That’s certainly the case for Kory Puderbaugh, who went to the White House in 2016, and made quite the entrance to the presidential residence
“When we went, they didn’t have an elevator [for wheelchair access], so they had to pull us in through the kitchen lift,” he told the Olympics Information Service on Thursday.
The White House did not respond to CNN’s request for comment.
Nonetheless, Puderbaugh has fond memories of his visit. He joked around with the former US President and enjoyed a tour of the the historic building.
“I asked him when he was going to get his six-pack abs back,” he said. “He laughed and said, ‘I’m still working on my four-pack.'”
“It was cool to meet him and his wife and get a tour of the White House. In movies, they portray it as being big and spacious, but it’s actually smaller and a lot more cozy — although there’s a lot of bathrooms,” he added.
A matter of destiny
However, it was when a friend introduced him to wheelchair rugby that he found his true calling, participating in the sport in order to overcome the trials of his disability.
“In this sport, you’ll see fast guys, you’ll see guys that are a little slower, but it’s a team sport, and everyone plays a crucial role,” he added.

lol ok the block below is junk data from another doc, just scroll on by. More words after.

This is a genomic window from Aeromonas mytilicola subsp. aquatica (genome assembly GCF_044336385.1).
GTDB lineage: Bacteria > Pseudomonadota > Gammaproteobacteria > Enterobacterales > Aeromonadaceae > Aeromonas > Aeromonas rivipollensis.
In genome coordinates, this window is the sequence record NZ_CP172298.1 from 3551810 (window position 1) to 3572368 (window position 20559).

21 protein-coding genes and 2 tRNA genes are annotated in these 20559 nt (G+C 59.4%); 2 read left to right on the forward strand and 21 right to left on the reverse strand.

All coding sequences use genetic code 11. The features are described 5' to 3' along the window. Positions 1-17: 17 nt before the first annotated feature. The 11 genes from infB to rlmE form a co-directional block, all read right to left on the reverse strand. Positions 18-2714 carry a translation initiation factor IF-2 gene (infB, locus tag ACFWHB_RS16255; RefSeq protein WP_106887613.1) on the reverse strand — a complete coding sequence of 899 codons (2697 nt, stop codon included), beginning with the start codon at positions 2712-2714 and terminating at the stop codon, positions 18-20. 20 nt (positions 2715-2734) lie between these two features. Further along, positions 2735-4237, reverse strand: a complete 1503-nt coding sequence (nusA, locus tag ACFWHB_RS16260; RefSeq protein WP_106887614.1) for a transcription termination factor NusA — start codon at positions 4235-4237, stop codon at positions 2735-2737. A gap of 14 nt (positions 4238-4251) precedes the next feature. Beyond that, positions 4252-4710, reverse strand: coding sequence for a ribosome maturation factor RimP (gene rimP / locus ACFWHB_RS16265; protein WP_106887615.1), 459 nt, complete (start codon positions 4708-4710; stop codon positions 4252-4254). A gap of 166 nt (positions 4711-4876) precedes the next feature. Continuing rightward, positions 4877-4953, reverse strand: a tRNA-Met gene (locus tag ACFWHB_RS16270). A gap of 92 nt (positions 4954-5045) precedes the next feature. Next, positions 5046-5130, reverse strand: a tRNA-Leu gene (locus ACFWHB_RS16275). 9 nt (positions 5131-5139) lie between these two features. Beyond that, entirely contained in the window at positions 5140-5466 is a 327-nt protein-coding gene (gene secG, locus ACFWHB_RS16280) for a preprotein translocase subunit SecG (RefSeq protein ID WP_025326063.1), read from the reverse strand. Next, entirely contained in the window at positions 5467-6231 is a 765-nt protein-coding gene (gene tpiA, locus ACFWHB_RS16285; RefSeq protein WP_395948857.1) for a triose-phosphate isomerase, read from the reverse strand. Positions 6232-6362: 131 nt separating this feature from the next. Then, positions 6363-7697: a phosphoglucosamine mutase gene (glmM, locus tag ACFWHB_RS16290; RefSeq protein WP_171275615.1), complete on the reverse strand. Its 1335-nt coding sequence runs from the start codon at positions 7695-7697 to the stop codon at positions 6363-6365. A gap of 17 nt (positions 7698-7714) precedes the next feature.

For someone who was abandoned shortly after birth by his parents in Poland, Puderbaugh’s journey to the Paralympics signals his unwavering sense of drive and optimism.
When he was five, Puderbaugh was brought to the US by Florida non-profit organization Gabriel House of Care.
“I have memories of the orphanage and being visited by somebody who I think might have been my mother,” Puderbaugh told the Olympics Information Service.
“And I remember flying over to America; I knew something was happening, but I didn’t know exactly what,” he added.
He was eventually adopted at the age of 15 by a middle school teacher living in Idaho, John Cochrane, after various foster homes and adoptive families.
“My childhood was a rollercoaster, and consistency was sometimes lacking,” he said. “Later on, I had two host families who fed me, clothed me and gave me opportunities to excel at rugby, wrestling, chess — whatever I wanted to do. They took me in as one of their own.”
While Puderbaugh says he’s settled in the US, he’s also curious about his own ancestral history.
“My girlfriend has done some research to try and find out more about my birth family, but I’m still waiting a little bit longer before I take more action myself,” he said.
“I love my life and I have an amazing family in Idaho, I feel like I’m blessed and I’m just not ready to fully open that chapter yet.”
The 25-year-old was excited to compete in his second Paralympics at Tokyo 2020 this summer.
And who knows, perhaps he’ll soon be back at the White House.